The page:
“Oh, finally home/Free to roam/And come back home/Bill found a home/Forevermore with Samwise Gamgee.”

So sang Matthew Rice, a senior materials science and engineering major and de facto bard for the evening in his song “The Ballad of Bill the Pony” at the Hobbit Day Dinner Monday at Anne Arundel Hall.

Rice, outfitted with a ukulele and hobbit-foot slippers, joined dozens of other students to enjoy a Middle-Earth-themed potluck meal and celebrate the 60th anniversary of J.R.R. Tolkien’s Lord of the Rings, or LOTR, trilogy.

Mithril Turtle, founded last spring by professor Michelle Markey Butler of the Honors College and College of Information Studies, is a campus-wide collaboration between students, faculty, and other Tolkien experts, to commemorate the anniversary. The organization hosted the dinner and plans to sponsor more upcoming venues.

Spanning six weeks through September and October, the schedule of events ranges from lectures to a LOTR movie marathon.

Although some students said that the campus lacks LOTR fandom, they appreciated the camaraderie between dedicated fans.

“The people who are actually aware of [Mithril Turtle] are really enthusiastic,” said Michael Cohen, a freshman in the letters and sciences program.

I always liked reading stuff like [LOTR], and I wish I was [introduced to it earlier] because I would probably know way too much about it,” said Sam Johnson, a sophomore computer science major.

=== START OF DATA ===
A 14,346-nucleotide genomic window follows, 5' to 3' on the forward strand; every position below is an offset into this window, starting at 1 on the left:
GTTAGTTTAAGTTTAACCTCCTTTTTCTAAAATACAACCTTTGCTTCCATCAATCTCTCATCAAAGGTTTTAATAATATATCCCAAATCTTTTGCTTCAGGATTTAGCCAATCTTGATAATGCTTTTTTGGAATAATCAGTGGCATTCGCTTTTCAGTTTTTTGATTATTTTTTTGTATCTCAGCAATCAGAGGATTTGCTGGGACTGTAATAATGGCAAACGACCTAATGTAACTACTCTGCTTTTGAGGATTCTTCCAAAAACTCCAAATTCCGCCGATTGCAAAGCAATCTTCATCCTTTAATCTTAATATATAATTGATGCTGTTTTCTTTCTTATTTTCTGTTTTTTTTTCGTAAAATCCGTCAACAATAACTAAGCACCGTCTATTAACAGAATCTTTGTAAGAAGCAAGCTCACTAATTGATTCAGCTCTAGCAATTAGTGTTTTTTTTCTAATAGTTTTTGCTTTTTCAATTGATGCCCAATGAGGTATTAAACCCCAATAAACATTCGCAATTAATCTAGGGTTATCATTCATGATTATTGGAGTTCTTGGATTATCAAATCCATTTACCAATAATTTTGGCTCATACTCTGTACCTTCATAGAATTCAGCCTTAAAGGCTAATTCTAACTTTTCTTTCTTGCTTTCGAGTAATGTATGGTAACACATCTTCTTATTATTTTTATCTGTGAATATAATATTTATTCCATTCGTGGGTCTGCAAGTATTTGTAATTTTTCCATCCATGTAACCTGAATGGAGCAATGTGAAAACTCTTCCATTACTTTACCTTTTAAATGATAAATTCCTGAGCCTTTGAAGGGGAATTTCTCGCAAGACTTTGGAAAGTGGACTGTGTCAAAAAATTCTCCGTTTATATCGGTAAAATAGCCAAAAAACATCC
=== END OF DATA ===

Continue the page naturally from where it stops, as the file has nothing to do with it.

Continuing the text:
Johnson said she’s catching up on her Tolkien trivia while in Butler’s Honors class “Tolkien: Mythmaker for our Times.”

Classes like Butler’s, as well as English professor Christopher Crane’s 400-level “J.R.R. Tolkien: Middle Earth and Beyond,” are indicative of academia’s growing interest in the literary and cultural importance of Tolkien, Butler said.

“Without Tolkien, a whole section of the bookstore would be missing,” Butler said, because he invented a framework for the fantasy genre that we now take for granted.

Yet, academia’s growing esteem for Tolkien’s works has not dampened his popular appeal.

“[LOTR] really just connects with life in general,” Rice said. “We don’t face orcs, but the books focus on the interior struggles” of the hobbits in relatable ways, he said.

Some students harbor a sentimental attachment toward the trilogy.

My parents are huge nerds – they’re Trekkies and [are] into Star Wars and everything, so they brought me up with [LOTR],” sophomore linguistics and French major Joshua Weaver said.

English professor Christopher Crane poses with his handcrafted staff. (Jin Kim/Co-Managing Editor)
English professor Christopher Crane poses with his handcrafted staff. (Jin Kim/Co-Managing Editor)

Upcoming events include a lecture by Tolkien linguistics expert Carl Hostetter concerning Elvish on Oct. 10.

A program of Mithril Turtle’s future events through Oct. 11 can be found at mithrilturtle.umd.edu.

headshot04Vita Pierzchala is a junior English major and can be reached at vitapierzchala@gmail.com.

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